The bottles would eventually spread out and float on the surface of the ocean measuring the current. Those who came across them were awarded 50 cents if they returned the bottles with information, including the whereabouts of the found bottle. 

“It was very useful information then,” Mr. Sherman said. Today, the technology has advanced, he said, but these floaters proved useful, albeit basic ocean data about currents and the travel paths of objects in the water.

After finding the bottle and finding the origins, Mr. Joyce returned to the bottle to WHOI. “Don’t worry about the 50 cents,” he wrote in a blind e-mail to a generic WHOI address, “po@whoi.edu.” Upon its arrival, WHOI officials confirmed the historic document.

“There’s been a lot of attention over this,” Mr. Sherman said. “In a historical perspective, it is interesting.”

Of the 12 bottles from 1956, Mr. Sherman said that he believes four others washed ashore and were found: one in Eastham on the Cape; two others in Nova Scotia; and one in Florida, though those bottles were found close to the date of release. 

Message In A Bottle

WHOI detailed the story of the historical find yesterday in its Oceanus Magazine. You can read that story here

“There is something intriguing about finding [a bottle],” Mr. Joyce said. “For me, it’s mostly where it had come from and why someone sent it in the first place, and how long it might have been at sea.

“The bottle I found in 2009 was just a plastic water bottle with a man’s business card and a US $1 bill. That had been the first message in a bottle I had found. When I wrote him he said he had been sailing in the Gulf Stream off Florida and just decided to toss a bottle over to see where it would go. Quite a few have been recovered on Sable Island by others over the years.”

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Mr. Bumpus also added other components to his “floaters” over the course of this research.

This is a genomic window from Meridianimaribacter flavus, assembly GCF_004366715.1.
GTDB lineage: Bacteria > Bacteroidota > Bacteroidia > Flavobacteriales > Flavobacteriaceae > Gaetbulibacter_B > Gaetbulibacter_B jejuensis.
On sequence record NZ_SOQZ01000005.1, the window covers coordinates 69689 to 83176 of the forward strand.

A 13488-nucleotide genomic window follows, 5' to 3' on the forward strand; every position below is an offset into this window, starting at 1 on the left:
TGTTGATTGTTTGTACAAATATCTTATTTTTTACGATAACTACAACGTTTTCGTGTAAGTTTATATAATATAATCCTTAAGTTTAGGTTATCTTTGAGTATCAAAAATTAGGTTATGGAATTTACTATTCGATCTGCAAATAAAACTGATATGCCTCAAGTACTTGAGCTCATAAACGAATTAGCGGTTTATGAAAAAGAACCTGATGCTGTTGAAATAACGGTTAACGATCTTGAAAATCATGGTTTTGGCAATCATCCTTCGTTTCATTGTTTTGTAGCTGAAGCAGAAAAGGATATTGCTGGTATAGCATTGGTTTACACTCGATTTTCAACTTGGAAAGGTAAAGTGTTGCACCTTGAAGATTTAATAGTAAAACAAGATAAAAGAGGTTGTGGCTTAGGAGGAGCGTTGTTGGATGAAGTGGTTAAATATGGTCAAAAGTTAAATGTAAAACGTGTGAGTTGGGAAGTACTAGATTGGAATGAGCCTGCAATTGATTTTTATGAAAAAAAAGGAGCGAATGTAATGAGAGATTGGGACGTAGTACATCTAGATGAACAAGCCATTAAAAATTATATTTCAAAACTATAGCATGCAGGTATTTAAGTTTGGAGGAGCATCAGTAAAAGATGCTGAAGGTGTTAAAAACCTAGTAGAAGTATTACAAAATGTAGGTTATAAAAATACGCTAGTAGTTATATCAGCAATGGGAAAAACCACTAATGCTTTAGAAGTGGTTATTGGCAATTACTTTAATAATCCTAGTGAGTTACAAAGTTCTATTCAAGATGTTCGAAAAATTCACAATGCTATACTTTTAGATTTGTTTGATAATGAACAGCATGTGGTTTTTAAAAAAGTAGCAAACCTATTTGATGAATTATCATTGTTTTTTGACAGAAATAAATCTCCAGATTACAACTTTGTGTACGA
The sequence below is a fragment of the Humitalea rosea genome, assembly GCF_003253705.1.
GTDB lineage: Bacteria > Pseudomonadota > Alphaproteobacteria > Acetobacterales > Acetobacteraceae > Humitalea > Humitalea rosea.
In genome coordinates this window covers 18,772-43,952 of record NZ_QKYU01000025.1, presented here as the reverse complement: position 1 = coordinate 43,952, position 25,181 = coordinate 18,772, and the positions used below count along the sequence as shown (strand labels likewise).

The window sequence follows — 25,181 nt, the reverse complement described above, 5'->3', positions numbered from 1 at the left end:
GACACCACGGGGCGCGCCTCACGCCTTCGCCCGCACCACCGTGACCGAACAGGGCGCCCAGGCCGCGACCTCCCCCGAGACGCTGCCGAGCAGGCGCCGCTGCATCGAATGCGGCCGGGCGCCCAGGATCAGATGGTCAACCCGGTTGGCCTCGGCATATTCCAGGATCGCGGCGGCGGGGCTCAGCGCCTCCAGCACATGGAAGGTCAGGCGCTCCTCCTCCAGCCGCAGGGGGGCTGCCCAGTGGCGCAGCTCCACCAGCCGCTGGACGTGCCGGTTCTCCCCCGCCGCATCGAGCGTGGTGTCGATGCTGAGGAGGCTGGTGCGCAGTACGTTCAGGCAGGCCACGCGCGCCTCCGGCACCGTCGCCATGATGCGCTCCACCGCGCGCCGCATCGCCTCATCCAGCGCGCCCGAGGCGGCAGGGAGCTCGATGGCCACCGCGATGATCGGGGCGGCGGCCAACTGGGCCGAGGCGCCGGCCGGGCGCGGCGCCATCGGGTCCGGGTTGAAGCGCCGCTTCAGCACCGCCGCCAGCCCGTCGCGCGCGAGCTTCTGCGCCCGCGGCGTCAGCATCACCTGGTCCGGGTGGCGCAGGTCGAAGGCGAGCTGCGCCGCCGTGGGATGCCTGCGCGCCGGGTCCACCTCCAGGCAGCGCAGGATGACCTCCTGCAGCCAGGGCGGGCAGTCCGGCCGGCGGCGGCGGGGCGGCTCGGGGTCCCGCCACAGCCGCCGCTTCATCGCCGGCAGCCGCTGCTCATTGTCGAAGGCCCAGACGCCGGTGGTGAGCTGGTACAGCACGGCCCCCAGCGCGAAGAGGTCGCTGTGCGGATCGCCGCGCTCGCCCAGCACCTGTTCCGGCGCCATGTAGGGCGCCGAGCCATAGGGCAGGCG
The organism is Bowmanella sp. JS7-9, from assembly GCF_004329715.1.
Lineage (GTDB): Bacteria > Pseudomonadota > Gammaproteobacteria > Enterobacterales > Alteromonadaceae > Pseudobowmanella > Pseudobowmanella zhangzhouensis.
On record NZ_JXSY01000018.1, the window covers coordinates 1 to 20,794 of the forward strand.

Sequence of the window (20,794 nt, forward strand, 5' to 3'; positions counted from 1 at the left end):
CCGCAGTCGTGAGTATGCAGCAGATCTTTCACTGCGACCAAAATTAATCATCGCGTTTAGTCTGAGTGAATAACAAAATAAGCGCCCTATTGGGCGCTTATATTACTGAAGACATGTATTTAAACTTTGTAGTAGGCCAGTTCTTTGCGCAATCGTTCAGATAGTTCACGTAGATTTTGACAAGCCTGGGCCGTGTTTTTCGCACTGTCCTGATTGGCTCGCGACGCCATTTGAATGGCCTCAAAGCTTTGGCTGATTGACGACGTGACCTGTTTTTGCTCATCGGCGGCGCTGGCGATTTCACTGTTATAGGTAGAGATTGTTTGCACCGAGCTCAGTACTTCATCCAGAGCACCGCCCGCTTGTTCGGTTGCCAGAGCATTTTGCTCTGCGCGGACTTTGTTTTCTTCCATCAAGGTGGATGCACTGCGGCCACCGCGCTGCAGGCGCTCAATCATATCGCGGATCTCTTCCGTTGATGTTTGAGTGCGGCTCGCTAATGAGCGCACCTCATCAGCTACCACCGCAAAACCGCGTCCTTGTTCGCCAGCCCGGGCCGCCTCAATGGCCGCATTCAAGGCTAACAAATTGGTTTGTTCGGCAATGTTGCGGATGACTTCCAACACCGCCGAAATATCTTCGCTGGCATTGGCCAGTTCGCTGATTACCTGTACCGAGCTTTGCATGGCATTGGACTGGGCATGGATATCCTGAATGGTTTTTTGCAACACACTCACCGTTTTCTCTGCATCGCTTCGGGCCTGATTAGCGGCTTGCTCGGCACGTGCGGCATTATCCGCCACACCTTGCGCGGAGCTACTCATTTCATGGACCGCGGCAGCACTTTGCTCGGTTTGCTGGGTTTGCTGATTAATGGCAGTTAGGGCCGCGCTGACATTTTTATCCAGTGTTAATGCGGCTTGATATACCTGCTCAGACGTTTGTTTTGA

In article published in the Enterprise on May 9, 1961, a report read, “Modern design and materials have at last caught up with the bottom drift bottle used for generations by marine scientists to study currents along the ocean bottom.

“Shaped like long-stemmed mushrooms, the drifters are designed to settle to the bottom and move along with the current until they are scooped up in a fisherman’s dredge or perhaps washed up on the shore.

“The old-fashioned bottle consisted simply of a corked pop bottle, ballasted with wire so it would sink and containing a note to the finder and a stick to keep the cork from being forced back into the bottle by pressure of deep water. The same sort of bottles without the wire ballast and stick are still used for tracking surface currents.”

In an article published September 15, 1972, an Enterprise reporter wrote: “ ‘Talking drift bottles’ being developed by Dean F. Bumpus, Foster L. Striffler and Charles E. Parker at Woods Hole Oceanographic Institution may provide an effective and relatively inexpensive tool for investigating a host of oceanographic mysteries, from the migrations of icebergs to the transportation of haddock eggs by ocean currents.”